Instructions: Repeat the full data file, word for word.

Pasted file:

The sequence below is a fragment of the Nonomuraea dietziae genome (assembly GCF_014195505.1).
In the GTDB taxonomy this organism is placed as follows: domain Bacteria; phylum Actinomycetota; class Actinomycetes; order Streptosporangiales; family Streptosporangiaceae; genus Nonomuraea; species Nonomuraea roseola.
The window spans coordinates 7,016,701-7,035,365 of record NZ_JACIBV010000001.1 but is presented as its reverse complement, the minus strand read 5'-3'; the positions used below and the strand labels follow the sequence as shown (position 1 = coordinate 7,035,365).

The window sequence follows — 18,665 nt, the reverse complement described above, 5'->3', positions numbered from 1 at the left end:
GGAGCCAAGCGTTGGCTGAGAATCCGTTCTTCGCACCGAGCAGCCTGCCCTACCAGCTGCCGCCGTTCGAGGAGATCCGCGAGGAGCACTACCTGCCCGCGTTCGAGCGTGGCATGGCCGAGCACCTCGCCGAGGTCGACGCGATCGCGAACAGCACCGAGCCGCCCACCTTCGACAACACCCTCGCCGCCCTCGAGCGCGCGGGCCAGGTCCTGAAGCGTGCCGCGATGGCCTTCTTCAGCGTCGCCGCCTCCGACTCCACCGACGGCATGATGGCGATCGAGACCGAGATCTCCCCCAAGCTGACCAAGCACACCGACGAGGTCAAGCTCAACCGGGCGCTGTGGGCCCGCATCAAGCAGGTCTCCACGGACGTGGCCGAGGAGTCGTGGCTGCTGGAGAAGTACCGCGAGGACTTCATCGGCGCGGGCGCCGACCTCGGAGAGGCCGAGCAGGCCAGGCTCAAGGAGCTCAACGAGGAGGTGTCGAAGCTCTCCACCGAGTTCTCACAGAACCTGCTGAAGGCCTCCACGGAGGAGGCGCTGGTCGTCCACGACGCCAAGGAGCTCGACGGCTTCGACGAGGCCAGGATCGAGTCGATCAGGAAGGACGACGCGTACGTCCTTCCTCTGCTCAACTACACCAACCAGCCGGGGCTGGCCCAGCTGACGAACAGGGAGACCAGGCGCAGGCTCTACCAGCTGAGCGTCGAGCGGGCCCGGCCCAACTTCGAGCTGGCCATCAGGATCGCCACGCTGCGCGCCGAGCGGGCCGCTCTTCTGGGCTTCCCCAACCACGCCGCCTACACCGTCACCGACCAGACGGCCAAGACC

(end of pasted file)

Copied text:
The sequence below is a fragment of the Nonomuraea dietziae genome (assembly GCF_014195505.1).
In the GTDB taxonomy this organism is placed as follows: domain Bacteria; phylum Actinomycetota; class Actinomycetes; order Streptosporangiales; family Streptosporangiaceae; genus Nonomuraea; species Nonomuraea roseola.
The window spans coordinates 7,016,701-7,035,365 of record NZ_JACIBV010000001.1 but is presented as its reverse complement, the minus strand read 5'-3'; the positions used below and the strand labels follow the sequence as shown (position 1 = coordinate 7,035,365).

The window sequence follows — 18,665 nt, the reverse complement described above, 5'->3', positions numbered from 1 at the left end:
GGAGCCAAGCGTTGGCTGAGAATCCGTTCTTCGCACCGAGCAGCCTGCCCTACCAGCTGCCGCCGTTCGAGGAGATCCGCGAGGAGCACTACCTGCCCGCGTTCGAGCGTGGCATGGCCGAGCACCTCGCCGAGGTCGACGCGATCGCGAACAGCACCGAGCCGCCCACCTTCGACAACACCCTCGCCGCCCTCGAGCGCGCGGGCCAGGTCCTGAAGCGTGCCGCGATGGCCTTCTTCAGCGTCGCCGCCTCCGACTCCACCGACGGCATGATGGCGATCGAGACCGAGATCTCCCCCAAGCTGACCAAGCACACCGACGAGGTCAAGCTCAACCGGGCGCTGTGGGCCCGCATCAAGCAGGTCTCCACGGACGTGGCCGAGGAGTCGTGGCTGCTGGAGAAGTACCGCGAGGACTTCATCGGCGCGGGCGCCGACCTCGGAGAGGCCGAGCAGGCCAGGCTCAAGGAGCTCAACGAGGAGGTGTCGAAGCTCTCCACCGAGTTCTCACAGAACCTGCTGAAGGCCTCCACGGAGGAGGCGCTGGTCGTCCACGACGCCAAGGAGCTCGACGGCTTCGACGAGGCCAGGATCGAGTCGATCAGGAAGGACGACGCGTACGTCCTTCCTCTGCTCAACTACACCAACCAGCCGGGGCTGGCCCAGCTGACGAACAGGGAGACCAGGCGCAGGCTCTACCAGCTGAGCGTCGAGCGGGCCCGGCCCAACTTCGAGCTGGCCATCAGGATCGCCACGCTGCGCGCCGAGCGGGCCGCTCTTCTGGGCTTCCCCAACCACGCCGCCTACACCGTCACCGACCAGACGGCCAAGACC